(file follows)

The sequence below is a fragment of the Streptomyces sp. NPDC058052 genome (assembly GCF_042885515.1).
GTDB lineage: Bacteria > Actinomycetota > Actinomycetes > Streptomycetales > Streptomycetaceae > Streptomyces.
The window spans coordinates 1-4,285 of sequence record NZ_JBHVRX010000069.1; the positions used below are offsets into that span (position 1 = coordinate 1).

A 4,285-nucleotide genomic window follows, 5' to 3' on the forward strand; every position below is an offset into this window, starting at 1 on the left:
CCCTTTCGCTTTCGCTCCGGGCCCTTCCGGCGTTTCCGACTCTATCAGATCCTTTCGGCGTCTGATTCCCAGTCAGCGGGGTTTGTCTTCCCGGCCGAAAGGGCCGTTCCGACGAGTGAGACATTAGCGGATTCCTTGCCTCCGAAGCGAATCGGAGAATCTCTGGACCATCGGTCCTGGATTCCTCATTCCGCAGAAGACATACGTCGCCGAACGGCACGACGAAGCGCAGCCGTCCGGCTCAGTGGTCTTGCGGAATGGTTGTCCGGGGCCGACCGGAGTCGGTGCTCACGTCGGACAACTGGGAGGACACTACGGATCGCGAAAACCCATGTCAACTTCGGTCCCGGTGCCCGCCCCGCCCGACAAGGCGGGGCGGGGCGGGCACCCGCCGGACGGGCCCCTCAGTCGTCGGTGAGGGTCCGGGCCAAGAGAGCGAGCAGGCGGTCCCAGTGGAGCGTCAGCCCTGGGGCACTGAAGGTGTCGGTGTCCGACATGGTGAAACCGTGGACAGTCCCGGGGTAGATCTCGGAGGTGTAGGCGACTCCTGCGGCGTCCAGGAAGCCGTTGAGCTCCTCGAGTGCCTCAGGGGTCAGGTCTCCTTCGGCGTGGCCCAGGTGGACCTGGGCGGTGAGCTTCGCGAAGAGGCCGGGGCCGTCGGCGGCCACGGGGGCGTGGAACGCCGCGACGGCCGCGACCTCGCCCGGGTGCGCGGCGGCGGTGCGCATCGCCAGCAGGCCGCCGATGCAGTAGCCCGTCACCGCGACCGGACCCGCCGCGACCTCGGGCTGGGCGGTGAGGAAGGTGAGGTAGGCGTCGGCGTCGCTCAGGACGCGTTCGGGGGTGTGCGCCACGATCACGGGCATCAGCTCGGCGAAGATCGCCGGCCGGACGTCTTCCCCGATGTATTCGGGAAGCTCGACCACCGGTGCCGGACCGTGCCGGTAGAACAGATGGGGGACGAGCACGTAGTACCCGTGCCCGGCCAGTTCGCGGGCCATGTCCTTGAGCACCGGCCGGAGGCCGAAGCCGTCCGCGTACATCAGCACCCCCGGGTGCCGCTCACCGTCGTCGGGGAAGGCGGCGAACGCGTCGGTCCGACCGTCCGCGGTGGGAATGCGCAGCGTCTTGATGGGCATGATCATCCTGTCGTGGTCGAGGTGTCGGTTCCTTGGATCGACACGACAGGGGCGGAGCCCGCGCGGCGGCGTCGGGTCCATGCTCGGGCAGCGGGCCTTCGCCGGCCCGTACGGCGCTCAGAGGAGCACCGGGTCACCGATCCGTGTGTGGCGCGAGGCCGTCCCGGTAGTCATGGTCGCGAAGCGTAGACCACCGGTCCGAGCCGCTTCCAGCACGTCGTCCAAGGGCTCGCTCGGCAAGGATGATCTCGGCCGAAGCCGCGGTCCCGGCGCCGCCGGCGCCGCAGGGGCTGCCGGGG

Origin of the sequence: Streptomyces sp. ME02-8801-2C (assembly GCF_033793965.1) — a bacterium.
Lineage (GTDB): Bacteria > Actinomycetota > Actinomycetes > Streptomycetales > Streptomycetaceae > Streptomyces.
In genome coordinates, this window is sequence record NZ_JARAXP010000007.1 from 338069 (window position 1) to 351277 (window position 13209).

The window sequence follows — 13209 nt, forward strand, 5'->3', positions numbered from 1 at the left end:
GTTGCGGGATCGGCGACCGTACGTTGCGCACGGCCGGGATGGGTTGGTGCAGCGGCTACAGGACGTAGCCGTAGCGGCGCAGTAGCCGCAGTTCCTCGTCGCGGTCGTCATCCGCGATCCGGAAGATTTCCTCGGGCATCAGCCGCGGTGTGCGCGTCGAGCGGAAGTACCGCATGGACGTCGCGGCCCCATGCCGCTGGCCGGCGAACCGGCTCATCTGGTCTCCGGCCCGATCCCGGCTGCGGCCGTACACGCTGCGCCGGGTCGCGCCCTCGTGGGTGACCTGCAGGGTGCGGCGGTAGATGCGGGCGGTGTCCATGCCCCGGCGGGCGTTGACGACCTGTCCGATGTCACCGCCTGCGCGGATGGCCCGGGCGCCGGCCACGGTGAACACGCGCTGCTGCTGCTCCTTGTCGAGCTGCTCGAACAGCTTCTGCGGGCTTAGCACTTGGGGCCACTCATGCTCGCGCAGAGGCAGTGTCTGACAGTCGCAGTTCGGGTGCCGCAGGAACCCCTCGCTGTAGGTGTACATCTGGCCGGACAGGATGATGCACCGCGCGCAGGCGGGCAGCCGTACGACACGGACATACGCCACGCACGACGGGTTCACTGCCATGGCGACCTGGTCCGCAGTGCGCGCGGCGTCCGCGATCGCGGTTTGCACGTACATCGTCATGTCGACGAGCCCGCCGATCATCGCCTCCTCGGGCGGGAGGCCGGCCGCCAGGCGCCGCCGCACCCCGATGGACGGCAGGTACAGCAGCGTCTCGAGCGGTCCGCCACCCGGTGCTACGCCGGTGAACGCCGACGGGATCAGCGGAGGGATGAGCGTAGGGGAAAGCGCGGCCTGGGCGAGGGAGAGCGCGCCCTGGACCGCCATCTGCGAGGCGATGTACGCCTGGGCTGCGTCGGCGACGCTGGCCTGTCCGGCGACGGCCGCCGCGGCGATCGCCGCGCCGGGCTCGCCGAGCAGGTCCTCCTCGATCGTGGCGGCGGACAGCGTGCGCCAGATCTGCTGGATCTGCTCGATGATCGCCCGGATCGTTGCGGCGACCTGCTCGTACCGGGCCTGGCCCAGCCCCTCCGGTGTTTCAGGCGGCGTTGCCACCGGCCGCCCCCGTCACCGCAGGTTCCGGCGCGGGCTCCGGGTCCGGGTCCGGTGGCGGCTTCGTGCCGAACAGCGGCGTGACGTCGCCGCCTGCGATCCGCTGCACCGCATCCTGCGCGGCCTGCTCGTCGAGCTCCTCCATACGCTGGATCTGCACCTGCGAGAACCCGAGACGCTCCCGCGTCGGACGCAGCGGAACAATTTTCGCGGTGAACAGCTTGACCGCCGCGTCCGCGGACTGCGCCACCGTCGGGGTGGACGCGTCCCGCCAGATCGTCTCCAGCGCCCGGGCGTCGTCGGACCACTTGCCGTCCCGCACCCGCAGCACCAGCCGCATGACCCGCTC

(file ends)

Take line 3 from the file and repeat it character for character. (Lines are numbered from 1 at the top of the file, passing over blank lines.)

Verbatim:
The window spans coordinates 1-4,285 of sequence record NZ_JBHVRX010000069.1; the positions used below are offsets into that span (position 1 = coordinate 1).